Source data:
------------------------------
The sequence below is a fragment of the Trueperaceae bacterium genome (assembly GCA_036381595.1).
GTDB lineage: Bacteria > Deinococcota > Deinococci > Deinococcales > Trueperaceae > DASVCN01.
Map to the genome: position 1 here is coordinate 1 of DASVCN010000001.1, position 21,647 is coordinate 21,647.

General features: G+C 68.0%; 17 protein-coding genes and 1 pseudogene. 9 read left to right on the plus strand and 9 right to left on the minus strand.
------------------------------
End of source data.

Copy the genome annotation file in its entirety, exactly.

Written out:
The sequence below is a fragment of the Trueperaceae bacterium genome (assembly GCA_036381595.1).
GTDB lineage: Bacteria > Deinococcota > Deinococci > Deinococcales > Trueperaceae > DASVCN01.
Map to the genome: position 1 here is coordinate 1 of DASVCN010000001.1, position 21,647 is coordinate 21,647.

General features: G+C 68.0%; 17 protein-coding genes and 1 pseudogene. 9 read left to right on the plus strand and 9 right to left on the minus strand.